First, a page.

Black Parade – Jack Jones

The Library of Wales collection published by Parthian has played an essential part in revitalising and recovering lesser known Welsh Writing in English authors. Originally published in 1935, Jack Jones’s Black Parade is a book in the collection that belongs to a time when Anglophone Welsh Writers really came into their own.  Jack Jones’s novel about the acute industrialisation of the south Wales valleys is particularly refreshing due to his lack of literary background or training. Born in Merthyr Tydfil in 1884, he left school at the age of twelve to become a miner. He served in the First World War and was politically active in the Communist, Labour and Liberal parties.

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Black Parade by Jack Jones

 

Jack Jones may have been politically active, however Black Parade is not as polemical as Lewis Jones’s Cwmardy – two books which make an interesting comparison. Jack Jones’s novel portrays the effects of capitalism, industrialisation and the shifting politics of Wales at turn of the century by conveying the human cost of these radical times. The novel revolves around family, but it is the matriarch Saran who Jones makes the centre of his novel. Black Parade documents the arrival of modernity in the form of industrialisation and capitalism and the registers the effects it has on Saran and her family. Saran’s is a large family and Jones’s depicts the Welsh Mam with her brood of sons, each of them sent down to the coal mines as soon as they are old enough: ‘As soon as they were twelve she’d have them out of the old school and down the pit with their father, have them where they would do something to help to keep the others.’ Education is forfeited in order to bring money into the home.

The novel tackles the issue of the complex relationship between husband and wife and the strict gender stereotypes in turn of the century Merthyr. Saran is a bold character who, when her husband Glyn stands her up one evening when they are courting, enters a male-only taproom where she throws a bag of oranges and nuts in his face. It is the character of Saran that that reader really gets to know throughout the story. She changes from a young girl to grandmother during a novel that spans over thirty years.

The nonconformist religion of the valleys is another theme which also encompasses the novel. Jones documents the terror instilled in the Welsh people through parades and sermons. Jones uses the character of Saran’s brother Harry to comment on nonconformist religion. Harry is a notorious fighter and a raging alcoholic who is ‘saved’ after losing his leg. His sudden and dramatic adoption of Christian values brings to life the revivals that took place during South Wales at this time.

Many novels have been written about the South Wales valley, particularly during this era of complete domestic, social, economic and political change. What makes Black Parade quite unique is Jack Jones’s own experience of life in Merthyr Tydfil – he is a writer who has lived through and experienced much of what he writes about in this novel.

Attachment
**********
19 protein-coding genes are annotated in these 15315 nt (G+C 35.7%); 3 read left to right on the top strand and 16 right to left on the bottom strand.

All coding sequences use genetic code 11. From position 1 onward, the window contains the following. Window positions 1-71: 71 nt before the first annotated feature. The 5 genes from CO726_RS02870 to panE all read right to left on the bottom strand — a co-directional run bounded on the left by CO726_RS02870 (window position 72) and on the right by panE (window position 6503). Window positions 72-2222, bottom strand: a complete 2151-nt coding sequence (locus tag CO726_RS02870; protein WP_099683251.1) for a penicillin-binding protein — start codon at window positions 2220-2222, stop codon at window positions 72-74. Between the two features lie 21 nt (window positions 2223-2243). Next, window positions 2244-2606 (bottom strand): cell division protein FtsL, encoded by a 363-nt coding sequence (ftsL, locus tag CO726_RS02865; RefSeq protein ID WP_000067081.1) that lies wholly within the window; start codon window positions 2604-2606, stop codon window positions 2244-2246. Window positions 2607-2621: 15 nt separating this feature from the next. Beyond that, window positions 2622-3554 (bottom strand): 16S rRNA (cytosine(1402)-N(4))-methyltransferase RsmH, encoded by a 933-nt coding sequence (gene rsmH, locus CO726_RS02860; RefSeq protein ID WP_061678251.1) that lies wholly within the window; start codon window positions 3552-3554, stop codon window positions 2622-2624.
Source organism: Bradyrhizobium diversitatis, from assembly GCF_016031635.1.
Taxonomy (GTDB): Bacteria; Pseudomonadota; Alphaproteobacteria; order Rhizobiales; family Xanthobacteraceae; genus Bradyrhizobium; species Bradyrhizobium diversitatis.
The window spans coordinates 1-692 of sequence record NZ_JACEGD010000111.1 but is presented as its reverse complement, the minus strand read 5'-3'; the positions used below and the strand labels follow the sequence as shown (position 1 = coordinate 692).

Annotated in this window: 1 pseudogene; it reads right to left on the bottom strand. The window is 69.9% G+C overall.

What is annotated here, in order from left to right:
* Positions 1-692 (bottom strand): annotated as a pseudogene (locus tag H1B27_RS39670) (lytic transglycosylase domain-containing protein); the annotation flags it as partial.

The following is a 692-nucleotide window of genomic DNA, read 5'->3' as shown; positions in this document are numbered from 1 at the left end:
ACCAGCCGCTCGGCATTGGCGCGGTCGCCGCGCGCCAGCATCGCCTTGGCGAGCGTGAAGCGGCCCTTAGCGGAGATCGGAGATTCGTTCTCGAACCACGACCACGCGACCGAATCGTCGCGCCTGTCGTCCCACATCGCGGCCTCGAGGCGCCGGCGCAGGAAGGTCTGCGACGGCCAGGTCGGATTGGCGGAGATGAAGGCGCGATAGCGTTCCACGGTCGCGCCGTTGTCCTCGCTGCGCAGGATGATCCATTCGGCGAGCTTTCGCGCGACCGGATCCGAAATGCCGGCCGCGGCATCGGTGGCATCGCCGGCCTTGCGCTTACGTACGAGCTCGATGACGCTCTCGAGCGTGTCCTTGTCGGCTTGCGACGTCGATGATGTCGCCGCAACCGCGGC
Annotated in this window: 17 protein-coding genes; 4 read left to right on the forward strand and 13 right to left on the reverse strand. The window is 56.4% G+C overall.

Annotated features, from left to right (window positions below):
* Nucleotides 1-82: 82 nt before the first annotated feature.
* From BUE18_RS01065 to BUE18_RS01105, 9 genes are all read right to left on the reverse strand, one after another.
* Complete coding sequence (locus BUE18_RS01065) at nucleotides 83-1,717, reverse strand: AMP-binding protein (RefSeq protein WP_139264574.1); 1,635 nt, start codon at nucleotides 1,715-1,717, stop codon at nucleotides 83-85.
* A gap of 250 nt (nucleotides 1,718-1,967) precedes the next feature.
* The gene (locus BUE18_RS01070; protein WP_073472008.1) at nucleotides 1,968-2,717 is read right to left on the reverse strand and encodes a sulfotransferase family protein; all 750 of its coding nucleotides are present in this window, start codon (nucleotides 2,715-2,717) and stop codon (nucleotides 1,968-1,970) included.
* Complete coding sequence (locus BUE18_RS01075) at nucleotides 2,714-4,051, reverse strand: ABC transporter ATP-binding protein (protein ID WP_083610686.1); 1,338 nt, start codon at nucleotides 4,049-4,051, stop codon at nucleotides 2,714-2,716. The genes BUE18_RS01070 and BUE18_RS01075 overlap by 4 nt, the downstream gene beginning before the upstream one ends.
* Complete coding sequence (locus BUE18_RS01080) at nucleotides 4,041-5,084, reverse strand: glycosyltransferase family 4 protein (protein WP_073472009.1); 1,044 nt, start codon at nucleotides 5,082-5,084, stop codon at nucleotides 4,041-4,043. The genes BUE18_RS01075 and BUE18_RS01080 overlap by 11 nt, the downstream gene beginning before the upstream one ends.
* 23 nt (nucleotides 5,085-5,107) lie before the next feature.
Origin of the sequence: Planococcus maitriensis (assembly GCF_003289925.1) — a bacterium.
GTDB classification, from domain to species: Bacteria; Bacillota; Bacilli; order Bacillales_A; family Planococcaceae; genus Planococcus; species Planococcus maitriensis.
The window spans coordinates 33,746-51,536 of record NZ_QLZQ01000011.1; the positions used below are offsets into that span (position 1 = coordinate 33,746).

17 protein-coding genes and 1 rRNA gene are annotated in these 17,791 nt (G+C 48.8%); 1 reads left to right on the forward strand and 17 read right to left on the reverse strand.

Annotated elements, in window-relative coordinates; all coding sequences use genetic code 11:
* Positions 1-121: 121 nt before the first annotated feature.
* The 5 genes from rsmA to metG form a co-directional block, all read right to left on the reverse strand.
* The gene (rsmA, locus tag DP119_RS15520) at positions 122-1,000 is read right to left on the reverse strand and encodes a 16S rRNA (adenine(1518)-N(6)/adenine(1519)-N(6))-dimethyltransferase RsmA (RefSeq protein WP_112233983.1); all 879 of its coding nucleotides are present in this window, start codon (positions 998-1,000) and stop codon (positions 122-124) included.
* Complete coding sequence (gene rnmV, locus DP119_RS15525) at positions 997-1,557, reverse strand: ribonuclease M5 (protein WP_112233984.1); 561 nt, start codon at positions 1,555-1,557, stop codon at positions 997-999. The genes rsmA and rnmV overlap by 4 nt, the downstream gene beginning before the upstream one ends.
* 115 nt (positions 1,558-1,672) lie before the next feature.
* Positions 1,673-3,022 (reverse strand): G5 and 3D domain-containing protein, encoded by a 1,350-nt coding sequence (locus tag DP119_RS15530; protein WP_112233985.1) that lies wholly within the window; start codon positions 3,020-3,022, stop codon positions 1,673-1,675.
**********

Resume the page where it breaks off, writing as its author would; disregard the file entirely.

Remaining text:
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Book of the Week – The Dark Philosophers by Gwyn Thomas

Bleak yet bursting with wit, this trilogy of novellas explores the dark underbelly of a Welsh mining community but don’t let the dark subject matter deter you! These three stories are fine examples of the dark humour that Gwyn Thomas weaves through the lives of his characters.

The Dark Philosophers, Gwyn Thomas, Parthian.

The Dark Philosophers, Gwyn Thomas, Parthian.

Bordering on Magic Realism, I couldn’t help but be reminded of Angela Carter’s The Bloody Chamber. Just as Carter explores the sinister side to well-known fairy-tales, Thomas depicts a mining community tarnished and exploited by the industry that has overwhelmed the less-than-green valleys. In the first novella the eponymous ‘Oscar’ takes on an allegorical role, an exploitative ‘hog’ who owns a mountain with a colliery tip. Thomas describes him as having a voice that has a ‘slow greasy feel’ and a ‘mind like another man’s rear’. The stories consider violence, death and revenge in an austere landscape, yet the characterisation of the inhabitants of these villages provides the humour.

As Elaine Morgan notes in her introduction to the Library of Wales edition of the book it is surprising that Gwyn Thomas ‘found anything to laugh about’ at all. He was born the last of twelve children in 1913 in the Rhondda Valley and lost his mother at a young age. Yet emerging from a childhood plagued by illness his work is brilliant at defining the absurdity felt by those living in a vibrant community disturbed by industrialisation. In his autobiography Thomas describes the Rhondda where ‘streets shoot upwards at angles that suggest a neurotic impulse to be getting away from something.’  Despite the cramped conditions the community was full of song, laughter and gossip – drama that the community thrived on.

As a local Gwyn Thomas shows the world the paradoxical experience of living in the twisted, neurotic and absurd environment that was the valleys in the 1940s. Thomas’ love affair with his stomping ground continued throughout his life – only happy when he was back in the Welsh valleys. The Dark Philosophers demonstrates the prowess of a true wordsmith. Verbal wit abounds in these richly idiomatic and colourful short stories.

Check out YouTube to witness first hand a witty writer who has quite a way with words.